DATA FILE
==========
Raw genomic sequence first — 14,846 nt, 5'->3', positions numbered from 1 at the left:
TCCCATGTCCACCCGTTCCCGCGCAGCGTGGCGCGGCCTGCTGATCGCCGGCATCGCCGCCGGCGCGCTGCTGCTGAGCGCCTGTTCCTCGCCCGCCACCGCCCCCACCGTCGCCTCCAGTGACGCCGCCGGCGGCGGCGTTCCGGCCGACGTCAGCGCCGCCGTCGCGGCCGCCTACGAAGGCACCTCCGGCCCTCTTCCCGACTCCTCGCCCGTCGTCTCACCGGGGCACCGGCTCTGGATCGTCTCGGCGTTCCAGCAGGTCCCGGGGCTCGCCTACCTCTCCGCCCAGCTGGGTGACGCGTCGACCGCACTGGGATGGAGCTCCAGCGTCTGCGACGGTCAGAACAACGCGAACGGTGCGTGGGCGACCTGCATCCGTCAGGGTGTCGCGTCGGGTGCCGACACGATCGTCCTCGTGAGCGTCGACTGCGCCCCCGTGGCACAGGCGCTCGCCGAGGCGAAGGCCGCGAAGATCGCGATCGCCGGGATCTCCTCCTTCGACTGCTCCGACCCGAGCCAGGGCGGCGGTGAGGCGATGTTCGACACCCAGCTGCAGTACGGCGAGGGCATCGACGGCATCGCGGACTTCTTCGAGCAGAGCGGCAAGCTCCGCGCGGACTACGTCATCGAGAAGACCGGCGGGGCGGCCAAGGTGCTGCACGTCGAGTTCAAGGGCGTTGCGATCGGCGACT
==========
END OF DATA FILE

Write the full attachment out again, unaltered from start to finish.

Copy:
Raw genomic sequence first — 14,846 nt, 5'->3', positions numbered from 1 at the left:
TCCCATGTCCACCCGTTCCCGCGCAGCGTGGCGCGGCCTGCTGATCGCCGGCATCGCCGCCGGCGCGCTGCTGCTGAGCGCCTGTTCCTCGCCCGCCACCGCCCCCACCGTCGCCTCCAGTGACGCCGCCGGCGGCGGCGTTCCGGCCGACGTCAGCGCCGCCGTCGCGGCCGCCTACGAAGGCACCTCCGGCCCTCTTCCCGACTCCTCGCCCGTCGTCTCACCGGGGCACCGGCTCTGGATCGTCTCGGCGTTCCAGCAGGTCCCGGGGCTCGCCTACCTCTCCGCCCAGCTGGGTGACGCGTCGACCGCACTGGGATGGAGCTCCAGCGTCTGCGACGGTCAGAACAACGCGAACGGTGCGTGGGCGACCTGCATCCGTCAGGGTGTCGCGTCGGGTGCCGACACGATCGTCCTCGTGAGCGTCGACTGCGCCCCCGTGGCACAGGCGCTCGCCGAGGCGAAGGCCGCGAAGATCGCGATCGCCGGGATCTCCTCCTTCGACTGCTCCGACCCGAGCCAGGGCGGCGGTGAGGCGATGTTCGACACCCAGCTGCAGTACGGCGAGGGCATCGACGGCATCGCGGACTTCTTCGAGCAGAGCGGCAAGCTCCGCGCGGACTACGTCATCGAGAAGACCGGCGGGGCGGCCAAGGTGCTGCACGTCGAGTTCAAGGGCGTTGCGATCGGCGACT